The expected issue date is 1st April 2016, and since this is a retail bond, you can bid for the allotment of the bonds through ATM as well. DBS is the sole lead manager and bookrunner, which is the same as last year.
I don't think much had changed in the fundamentals of Aspial over the course of less than 1 year. If anything, it should get worse or at best neutral. So fundamentally, Aspial is just about the same company as it was last year. It's a company that I won't invest in, to put it bluntly. But what about the bond? Will you lend money to them? Will they survive for 4 yrs for them to pay out the coupons of the bonds? Nobody knows.
Let's see how their bond 5 yrs, 5.25% bond performed last year. It went to a high of 1.020 to the most recent 0.984 after their most recent coupon payment this year around Feb. The price had went up to today's transacted price of 0.996. There are a total of 10 coupon payments each with $0.02625 (5.25% / 2), of which one is paid out, leaving 9 left. What's the total returns of that bond if you buy at today's transacted price of 0.996?
Total no of payments left: 9
Payout per payment: $0.02625
Total coupon payout: $0.23625 (9 x 0.02625)
Capital gain from buying below par: $0.004 (1-0.996)
Total gain excluding comms: $0.24025 (0.23625 + 0.004)
Total % returns: 24.12% (0.24025/0.996)
No of days till maturity in 28 Aug 2020: 1619 days or 4.436 years
Ave % returns pa : 5.438% (24.12/4.436)
5.438% if you buy their issued bond last year, as opposed to this new bond 5.3% and they roughly matured in the same year as well, just a difference over a few months. Of course you need to include the brokerage commission to buy the traded bonds at SGX, compared to just paying $2 to bid for the bond over at ATM, so it's going to be lower than 5.438% after brokerage. Since the traded 5.25% bond is giving a better return than this upcoming 5.3% one, I think it's not such a good deal. But as mentioned, you have to include brokerage. It might not work out to be of much difference I suspect.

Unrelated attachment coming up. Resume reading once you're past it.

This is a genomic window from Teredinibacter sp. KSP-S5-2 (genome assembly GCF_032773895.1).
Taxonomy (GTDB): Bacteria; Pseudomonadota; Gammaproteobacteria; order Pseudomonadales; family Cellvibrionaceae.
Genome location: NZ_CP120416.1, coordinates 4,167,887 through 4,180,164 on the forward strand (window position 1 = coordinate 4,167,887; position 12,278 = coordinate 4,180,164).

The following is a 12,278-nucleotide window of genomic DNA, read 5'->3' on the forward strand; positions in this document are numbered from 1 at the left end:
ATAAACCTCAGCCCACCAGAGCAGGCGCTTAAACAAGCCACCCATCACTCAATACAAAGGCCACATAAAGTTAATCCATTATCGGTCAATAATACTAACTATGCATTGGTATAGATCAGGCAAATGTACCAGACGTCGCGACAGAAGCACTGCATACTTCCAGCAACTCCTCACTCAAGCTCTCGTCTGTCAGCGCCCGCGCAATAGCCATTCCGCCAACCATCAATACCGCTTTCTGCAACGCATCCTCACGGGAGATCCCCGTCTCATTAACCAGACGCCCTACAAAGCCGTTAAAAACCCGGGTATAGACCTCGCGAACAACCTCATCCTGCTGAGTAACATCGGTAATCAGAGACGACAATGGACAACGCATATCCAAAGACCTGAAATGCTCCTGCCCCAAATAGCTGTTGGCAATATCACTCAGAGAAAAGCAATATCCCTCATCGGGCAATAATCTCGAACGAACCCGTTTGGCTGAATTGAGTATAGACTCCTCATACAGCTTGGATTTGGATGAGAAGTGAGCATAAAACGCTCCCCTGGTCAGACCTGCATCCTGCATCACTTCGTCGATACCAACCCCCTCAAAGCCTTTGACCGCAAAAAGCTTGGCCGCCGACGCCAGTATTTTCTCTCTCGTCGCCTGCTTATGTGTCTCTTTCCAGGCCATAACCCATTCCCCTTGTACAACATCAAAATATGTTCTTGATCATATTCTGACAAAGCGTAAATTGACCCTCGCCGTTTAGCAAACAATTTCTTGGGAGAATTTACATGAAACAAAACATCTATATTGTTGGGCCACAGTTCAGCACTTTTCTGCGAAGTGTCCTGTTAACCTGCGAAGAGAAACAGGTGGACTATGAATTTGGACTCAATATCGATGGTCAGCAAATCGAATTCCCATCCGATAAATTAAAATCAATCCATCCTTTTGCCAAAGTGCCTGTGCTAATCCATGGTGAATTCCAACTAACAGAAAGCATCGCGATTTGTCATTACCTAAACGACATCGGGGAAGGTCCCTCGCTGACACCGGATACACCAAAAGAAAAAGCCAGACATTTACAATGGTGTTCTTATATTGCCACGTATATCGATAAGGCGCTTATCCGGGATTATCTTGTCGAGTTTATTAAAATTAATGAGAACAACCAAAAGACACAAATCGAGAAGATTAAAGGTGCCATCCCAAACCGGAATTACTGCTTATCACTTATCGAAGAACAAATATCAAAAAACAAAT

The advantage of bond can be seen easily with the chart below:
Blue line is the Aspial 5.25% bond while the purple line represent the index STI.
The chart is generated using Investingnote. It's free and I can't recommend it enough. It's even better than the (also free) Chartnexus with real time and also more historical price data to choose from. Anyway, you can see that the price of the bond stays relatively the same despite the ups and downs of the market. This means you can 'switch' out of the bonds, as some sort of high yielding cash equivalent, when the market is not doing too well. Rebalance, so to speak.
Still, last August when they issued the bonds, STI was around 3300. Now is about 2880. Back then 5.25% pa might be hard to find everywhere, but I think even with the present market conditions, there are plenty of choices to get 5.30%. Starhub (6%)? STeng (5%)? SPH (4.9%)? I haven't even included reits and business trust.
I won't go for it. I'm gunning for blue chips with reit like yield, haha!